Be Smart About Art

Get yourself out of poverty mentality

written by: Susan Mumford March 9, 2014 1) RECOMMENDED-> Susan Mumford + Chris King's Blog 3894 views

Get yourself out of poverty mentality

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Do you keep prices low because you don’t think people would buy your art or services otherwise? Do you offer big discounts to potential buyers before they even ask for a better price?

This, my dear, is living in poverty mentality. And many people across the creative industries are guilty of this, know it or not.

I often advise art consultants to charge a fee for initial consultation site visits (who might otherwise charge nothing). The point is not the money itself, but the resulting art sales, framing, installation, delivery and project management.

The simple rationale to charging for site visits applies to creative practices on a broad scale.

On a subconscious level, the potential client assigns value to your time and expertise. In the example, if you instead offered such consultations for free, they wouldn’t think your time (or more significantly, specialist knowledge) was valuable enough to charge. It’s not just an hour or two of your time they are receiving; they are getting months and years of knowledge that you have accumulated, neatly tailored to the specific collector’s needs. You can significantly shift clients’ thinking and plans during such one-off site visits, regardless of whether or not they hire you as the consultant for the entire job.

Even if you start by charging nominal fees (increasing over time), getting something for it will make you feel happy to invest the time during your busy week. In my own days as an art consultant, I was elated when I started charging a fee for such initial consultations. I didn’t hold a grudge to be spending valuable time and furthermore, was confident that the client was serious. If they weren’t really going to proceed with hiring a consultant, they would not have paid for the meeting in the first place.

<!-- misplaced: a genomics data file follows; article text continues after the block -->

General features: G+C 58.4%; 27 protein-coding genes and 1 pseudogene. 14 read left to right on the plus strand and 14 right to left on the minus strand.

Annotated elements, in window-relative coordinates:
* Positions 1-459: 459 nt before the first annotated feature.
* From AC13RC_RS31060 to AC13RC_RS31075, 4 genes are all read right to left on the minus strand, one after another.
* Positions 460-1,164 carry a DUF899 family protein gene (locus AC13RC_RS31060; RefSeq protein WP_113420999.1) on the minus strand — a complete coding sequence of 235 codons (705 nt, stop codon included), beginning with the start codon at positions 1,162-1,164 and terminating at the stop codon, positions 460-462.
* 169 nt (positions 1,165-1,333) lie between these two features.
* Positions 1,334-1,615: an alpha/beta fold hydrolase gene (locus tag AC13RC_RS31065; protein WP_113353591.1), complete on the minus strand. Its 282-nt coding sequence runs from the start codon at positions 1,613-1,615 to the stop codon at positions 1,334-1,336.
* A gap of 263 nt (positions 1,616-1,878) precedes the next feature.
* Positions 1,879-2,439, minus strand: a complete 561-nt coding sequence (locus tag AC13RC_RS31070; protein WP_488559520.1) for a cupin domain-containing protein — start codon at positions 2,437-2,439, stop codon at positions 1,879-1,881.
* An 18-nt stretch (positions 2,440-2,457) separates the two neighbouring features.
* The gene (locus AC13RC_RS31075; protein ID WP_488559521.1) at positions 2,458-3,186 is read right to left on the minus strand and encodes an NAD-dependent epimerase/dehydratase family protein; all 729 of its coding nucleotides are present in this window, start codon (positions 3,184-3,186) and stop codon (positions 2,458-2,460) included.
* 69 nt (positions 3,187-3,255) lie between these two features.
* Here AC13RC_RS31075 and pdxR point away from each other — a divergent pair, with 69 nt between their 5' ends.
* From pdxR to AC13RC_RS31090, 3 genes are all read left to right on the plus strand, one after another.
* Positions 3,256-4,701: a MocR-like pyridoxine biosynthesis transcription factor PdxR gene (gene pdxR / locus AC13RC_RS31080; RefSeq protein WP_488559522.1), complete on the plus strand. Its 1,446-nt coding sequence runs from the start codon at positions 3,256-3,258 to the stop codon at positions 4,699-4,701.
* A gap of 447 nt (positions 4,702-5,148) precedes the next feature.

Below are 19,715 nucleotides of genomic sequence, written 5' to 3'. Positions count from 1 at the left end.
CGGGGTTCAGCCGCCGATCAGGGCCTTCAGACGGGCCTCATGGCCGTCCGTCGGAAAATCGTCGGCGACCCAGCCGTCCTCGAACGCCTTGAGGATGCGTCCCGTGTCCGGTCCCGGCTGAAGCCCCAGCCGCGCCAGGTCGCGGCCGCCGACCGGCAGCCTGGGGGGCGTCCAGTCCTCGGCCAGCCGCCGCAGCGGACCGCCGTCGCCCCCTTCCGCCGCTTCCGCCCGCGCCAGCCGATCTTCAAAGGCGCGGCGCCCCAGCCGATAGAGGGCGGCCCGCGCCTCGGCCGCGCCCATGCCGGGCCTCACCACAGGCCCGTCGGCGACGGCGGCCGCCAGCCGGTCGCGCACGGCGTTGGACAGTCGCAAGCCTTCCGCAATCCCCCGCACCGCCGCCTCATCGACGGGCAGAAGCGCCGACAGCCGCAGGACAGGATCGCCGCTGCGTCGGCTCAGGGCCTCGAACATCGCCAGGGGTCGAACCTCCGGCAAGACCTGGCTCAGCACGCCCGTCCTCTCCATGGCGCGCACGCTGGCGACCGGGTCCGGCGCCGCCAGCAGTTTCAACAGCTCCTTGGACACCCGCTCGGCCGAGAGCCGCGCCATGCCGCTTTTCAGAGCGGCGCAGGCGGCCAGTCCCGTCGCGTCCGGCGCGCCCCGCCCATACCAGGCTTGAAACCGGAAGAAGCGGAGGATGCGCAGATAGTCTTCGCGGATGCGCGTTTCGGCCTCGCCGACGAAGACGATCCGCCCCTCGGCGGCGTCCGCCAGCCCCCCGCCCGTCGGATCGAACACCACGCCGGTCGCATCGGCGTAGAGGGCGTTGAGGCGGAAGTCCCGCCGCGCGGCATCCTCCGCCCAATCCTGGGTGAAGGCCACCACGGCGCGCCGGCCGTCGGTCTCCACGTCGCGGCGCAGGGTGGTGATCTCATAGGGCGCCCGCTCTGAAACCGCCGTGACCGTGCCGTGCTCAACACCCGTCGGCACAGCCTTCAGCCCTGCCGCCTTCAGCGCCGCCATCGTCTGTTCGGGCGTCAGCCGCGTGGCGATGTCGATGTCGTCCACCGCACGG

It is astounding to experience the substantial increase in closing sales and projects (most often on the spot) once you start taking your own time seriously.  

In a wider sense, the poverty mentality impacts upon the way you price individual works of art, bespoke commissions, your hourly rate, talks that you are giving and more. It’s important that you become aware of this temptation, recognise it and act upon it.

For instance, one artist with whom I have worked is now successfully selling photographs as a result of moving out of poverty mentality. She had been exhibiting at group shows for awhile, however works weren’t priced at professional amounts. After doubling the amount of pieces from £150 to £300, she not only started to successfully sell, but is enjoying profitability at events. In her case, a longer-term likelihood is that with a new list of clients, she stands a good chance of selling more to them – including the more highly-priced originals.  

It is paramount to actively work on getting yourself out of poverty mentality, and consciously noticing when it presents its ugly self. If you are tempted to eagerly knock down your prices, not charge for your time, keep your prices too low and so forth, recognise this for what it is and do not succumb. You will enjoy more confidence, happiness and success as a result of valuing yourself as the professional you rightly are.    
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Photographs © Chris King.

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Hi Susan, great piece and a great reminder for all of us. We are usually attracted to the creative industries because we're passionate, we like art and usually on some level we like people. It's really tempting to undervalue what we do and try to please everyone by giving it away. You've given some real concrete reasons why this is a counterproductive practice. Thanks.